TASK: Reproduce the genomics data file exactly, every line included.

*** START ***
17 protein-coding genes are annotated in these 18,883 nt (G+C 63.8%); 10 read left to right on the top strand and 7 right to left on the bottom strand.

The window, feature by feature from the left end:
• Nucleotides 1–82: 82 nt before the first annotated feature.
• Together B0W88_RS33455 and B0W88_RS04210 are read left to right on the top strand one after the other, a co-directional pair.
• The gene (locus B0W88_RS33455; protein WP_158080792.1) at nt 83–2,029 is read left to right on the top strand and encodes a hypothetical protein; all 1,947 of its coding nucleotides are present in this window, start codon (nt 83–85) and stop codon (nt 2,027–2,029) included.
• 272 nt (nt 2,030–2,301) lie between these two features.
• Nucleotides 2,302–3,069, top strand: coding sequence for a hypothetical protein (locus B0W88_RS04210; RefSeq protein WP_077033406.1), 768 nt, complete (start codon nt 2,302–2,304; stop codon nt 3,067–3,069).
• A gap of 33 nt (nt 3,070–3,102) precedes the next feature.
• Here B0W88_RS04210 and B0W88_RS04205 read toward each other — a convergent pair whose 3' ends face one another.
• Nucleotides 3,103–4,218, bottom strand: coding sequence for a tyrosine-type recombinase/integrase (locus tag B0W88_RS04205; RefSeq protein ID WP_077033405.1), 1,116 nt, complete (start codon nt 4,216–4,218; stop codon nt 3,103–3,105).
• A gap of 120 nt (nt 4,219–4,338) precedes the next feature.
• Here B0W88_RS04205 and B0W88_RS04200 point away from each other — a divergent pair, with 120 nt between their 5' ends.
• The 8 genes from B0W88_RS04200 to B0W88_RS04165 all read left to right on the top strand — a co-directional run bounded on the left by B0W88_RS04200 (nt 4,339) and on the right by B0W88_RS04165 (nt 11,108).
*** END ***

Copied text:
17 protein-coding genes are annotated in these 18,883 nt (G+C 63.8%); 10 read left to right on the top strand and 7 right to left on the bottom strand.

The window, feature by feature from the left end:
• Nucleotides 1–82: 82 nt before the first annotated feature.
• Together B0W88_RS33455 and B0W88_RS04210 are read left to right on the top strand one after the other, a co-directional pair.
• The gene (locus B0W88_RS33455; protein WP_158080792.1) at nt 83–2,029 is read left to right on the top strand and encodes a hypothetical protein; all 1,947 of its coding nucleotides are present in this window, start codon (nt 83–85) and stop codon (nt 2,027–2,029) included.
• 272 nt (nt 2,030–2,301) lie between these two features.
• Nucleotides 2,302–3,069, top strand: coding sequence for a hypothetical protein (locus B0W88_RS04210; RefSeq protein WP_077033406.1), 768 nt, complete (start codon nt 2,302–2,304; stop codon nt 3,067–3,069).
• A gap of 33 nt (nt 3,070–3,102) precedes the next feature.
• Here B0W88_RS04210 and B0W88_RS04205 read toward each other — a convergent pair whose 3' ends face one another.
• Nucleotides 3,103–4,218, bottom strand: coding sequence for a tyrosine-type recombinase/integrase (locus tag B0W88_RS04205; RefSeq protein ID WP_077033405.1), 1,116 nt, complete (start codon nt 4,216–4,218; stop codon nt 3,103–3,105).
• A gap of 120 nt (nt 4,219–4,338) precedes the next feature.
• Here B0W88_RS04205 and B0W88_RS04200 point away from each other — a divergent pair, with 120 nt between their 5' ends.
• The 8 genes from B0W88_RS04200 to B0W88_RS04165 all read left to right on the top strand — a co-directional run bounded on the left by B0W88_RS04200 (nt 4,339) and on the right by B0W88_RS04165 (nt 11,108).